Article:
naval vessels exposed to close-range atomic blast at Bikini Atoll
represent the three major Pacific combatants of World War II. They are
the only vessels ever sunk through the detonation of atomic weapons. These
unique ships and submarines lie almost two hundred feet underwater, and
are rapidly deteriorating. No comprehensive visual record exists to
document their current state or unique reactions to their exposure to
close-range atomic detonation. Soon it will be too late.
The ships themselves lie in waters from 40 ft (12 m) to 185 ft (56 m), deep but diveable with the correct equipment and training.
“Baker” blast at Bikini Atoll was global front-page news when it
occurred — so well-known that a French designer scandalized the world by
introducing a line of two-piece swimsuits a mere four days after the
Baker blast. The name of this new fashion? The bikini.
edit, and release a video documentary of The Atomic Armada of Bikini
Atoll in order to preserve for history a unique artifact that will not
be preserved in the world.
of their depth, the wrecks require specialized dive equipment and
training to maximize dive and recording time. I will obtain this
training in the summer of 2013, then continue independent training on
the dive equipment to prepare for the expedition, which will occur in August 2014.
This is the soonest an expedition can be mounted to Bikini Atoll, due
to limited availability of the sole ship permitted to transport divers
to the area.
and videoblogs will report progress to contributors during preparation.
During the expedition, contributors will receive regular status reports
via Twitter and Facebook from location.
In my almost 25 years as a SCUBA diver and videographer, I have lived and worked in western Canada, on the US east and west coasts, and in Japan. I've explored and video-documented historical wrecks off Vancouver Island, in Palau, Guam, Chuuk Lagoon, the Pacific Northwest and the U.S. Northeast, and many other sites.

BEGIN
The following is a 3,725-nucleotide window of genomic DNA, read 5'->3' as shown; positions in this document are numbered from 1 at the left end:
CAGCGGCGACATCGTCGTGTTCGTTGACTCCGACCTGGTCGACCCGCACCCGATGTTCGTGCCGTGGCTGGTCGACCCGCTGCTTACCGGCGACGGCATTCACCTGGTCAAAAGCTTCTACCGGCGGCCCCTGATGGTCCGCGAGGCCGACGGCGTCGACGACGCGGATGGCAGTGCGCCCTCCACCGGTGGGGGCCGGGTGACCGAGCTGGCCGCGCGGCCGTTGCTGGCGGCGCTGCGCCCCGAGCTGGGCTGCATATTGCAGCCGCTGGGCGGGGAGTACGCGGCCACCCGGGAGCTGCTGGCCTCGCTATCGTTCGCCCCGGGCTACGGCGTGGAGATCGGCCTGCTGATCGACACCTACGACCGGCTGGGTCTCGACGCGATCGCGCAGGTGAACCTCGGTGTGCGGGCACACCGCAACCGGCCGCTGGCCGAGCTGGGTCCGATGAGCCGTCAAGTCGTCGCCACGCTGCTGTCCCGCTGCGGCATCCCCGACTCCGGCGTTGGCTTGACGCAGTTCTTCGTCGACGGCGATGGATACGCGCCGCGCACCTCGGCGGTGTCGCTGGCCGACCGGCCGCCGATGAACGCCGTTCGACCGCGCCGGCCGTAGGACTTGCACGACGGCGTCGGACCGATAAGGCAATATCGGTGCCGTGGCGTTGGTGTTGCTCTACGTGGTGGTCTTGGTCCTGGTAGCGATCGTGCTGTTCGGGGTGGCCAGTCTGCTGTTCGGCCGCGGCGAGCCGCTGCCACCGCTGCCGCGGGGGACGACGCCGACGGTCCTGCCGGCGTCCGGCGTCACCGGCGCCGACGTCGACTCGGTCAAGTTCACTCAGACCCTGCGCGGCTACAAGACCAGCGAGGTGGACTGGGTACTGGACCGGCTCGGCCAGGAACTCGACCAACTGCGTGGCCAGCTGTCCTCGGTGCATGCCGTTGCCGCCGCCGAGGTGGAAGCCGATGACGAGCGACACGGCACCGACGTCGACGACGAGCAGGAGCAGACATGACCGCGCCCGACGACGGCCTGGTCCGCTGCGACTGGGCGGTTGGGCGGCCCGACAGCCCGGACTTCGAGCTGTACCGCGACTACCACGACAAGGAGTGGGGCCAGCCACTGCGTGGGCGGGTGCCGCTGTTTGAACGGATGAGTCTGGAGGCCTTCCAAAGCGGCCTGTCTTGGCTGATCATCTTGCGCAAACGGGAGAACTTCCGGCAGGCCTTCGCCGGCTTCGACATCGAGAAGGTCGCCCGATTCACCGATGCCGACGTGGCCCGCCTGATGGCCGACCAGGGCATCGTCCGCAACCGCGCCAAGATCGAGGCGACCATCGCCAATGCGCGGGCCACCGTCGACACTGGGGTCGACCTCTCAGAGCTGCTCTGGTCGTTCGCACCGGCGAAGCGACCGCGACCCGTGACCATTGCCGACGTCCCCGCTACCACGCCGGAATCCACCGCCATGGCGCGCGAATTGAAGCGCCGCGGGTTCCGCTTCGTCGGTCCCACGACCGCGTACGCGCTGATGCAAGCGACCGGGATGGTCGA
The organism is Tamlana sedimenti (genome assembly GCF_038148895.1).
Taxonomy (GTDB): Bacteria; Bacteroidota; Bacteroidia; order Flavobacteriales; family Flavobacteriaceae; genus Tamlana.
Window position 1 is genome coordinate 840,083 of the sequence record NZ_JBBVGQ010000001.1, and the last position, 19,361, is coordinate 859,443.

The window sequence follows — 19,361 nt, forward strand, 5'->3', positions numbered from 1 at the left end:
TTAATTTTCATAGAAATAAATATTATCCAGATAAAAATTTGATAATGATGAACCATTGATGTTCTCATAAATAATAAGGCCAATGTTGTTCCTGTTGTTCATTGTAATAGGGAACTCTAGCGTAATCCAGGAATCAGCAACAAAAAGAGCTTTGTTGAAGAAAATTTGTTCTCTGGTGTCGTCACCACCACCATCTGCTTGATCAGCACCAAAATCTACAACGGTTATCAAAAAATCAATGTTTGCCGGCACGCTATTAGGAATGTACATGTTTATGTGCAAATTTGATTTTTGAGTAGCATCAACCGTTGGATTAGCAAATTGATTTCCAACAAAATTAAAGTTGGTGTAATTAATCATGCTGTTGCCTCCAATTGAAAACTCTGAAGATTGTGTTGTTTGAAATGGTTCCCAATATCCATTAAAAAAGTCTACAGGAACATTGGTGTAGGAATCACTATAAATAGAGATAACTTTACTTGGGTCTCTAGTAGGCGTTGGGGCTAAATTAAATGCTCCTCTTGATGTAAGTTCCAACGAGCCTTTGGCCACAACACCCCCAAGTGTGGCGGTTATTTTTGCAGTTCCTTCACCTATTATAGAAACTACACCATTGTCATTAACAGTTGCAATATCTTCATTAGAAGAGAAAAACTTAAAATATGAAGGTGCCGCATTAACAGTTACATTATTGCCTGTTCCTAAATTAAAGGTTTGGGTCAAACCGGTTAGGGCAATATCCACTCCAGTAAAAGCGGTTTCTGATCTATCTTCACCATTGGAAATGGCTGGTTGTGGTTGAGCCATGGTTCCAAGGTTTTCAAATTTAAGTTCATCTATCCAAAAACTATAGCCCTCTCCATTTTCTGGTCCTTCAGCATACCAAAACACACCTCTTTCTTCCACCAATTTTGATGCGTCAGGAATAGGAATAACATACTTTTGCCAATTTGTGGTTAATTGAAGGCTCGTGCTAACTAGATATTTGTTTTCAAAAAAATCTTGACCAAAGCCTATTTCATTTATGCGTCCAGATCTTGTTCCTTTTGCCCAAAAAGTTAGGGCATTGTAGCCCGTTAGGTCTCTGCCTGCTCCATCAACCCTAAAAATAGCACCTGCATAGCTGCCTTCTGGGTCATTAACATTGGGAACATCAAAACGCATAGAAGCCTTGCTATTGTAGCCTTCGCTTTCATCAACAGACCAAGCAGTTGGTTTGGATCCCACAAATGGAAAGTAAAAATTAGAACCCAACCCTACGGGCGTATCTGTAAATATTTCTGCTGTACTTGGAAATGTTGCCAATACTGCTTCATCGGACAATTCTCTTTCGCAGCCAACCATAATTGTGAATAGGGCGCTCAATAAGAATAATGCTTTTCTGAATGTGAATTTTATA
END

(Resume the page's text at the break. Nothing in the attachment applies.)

As a SCUBA instructor my favorite class to teach is "Wreck Survey". I get to instill my passion for wreck diving and documenting to my students, and educate them in the proper techniques to investigate, research and survey shipwrecks around the world.
Transportation to Bikini Atoll will be the primary expense,
followed by necessary equipment and specialized training. A complete budget for the project can be found here.
Training on the rebreather required to provide enough time at depth in Bikini Atoll will take approximately 60 days. Subsequent to that approximately 130 hours of independent training time underwater will be utilized to prepare for the expedition. These dives will gradually increase in depth and complexity to ensure readiness for the depths and tasks faced in video-recording the Bikini wrecks.
Given the limited availability of the transport vessel the actual expedition is scheduled for August of 2014, with documentary completion by November of 2014. A dive schedule for the training dives can be found here.
Risks and challenges
1. Poor weather can interfere with SCUBA training. Careful planning can overcome this. Weather conditions can also affect vessel transport dates to Bikini Atoll.
2. Mechanical breakdown of the transport vessel might also delay the trip departure. This could conceivably delay the completion of the documentary, but likely would not halt it.
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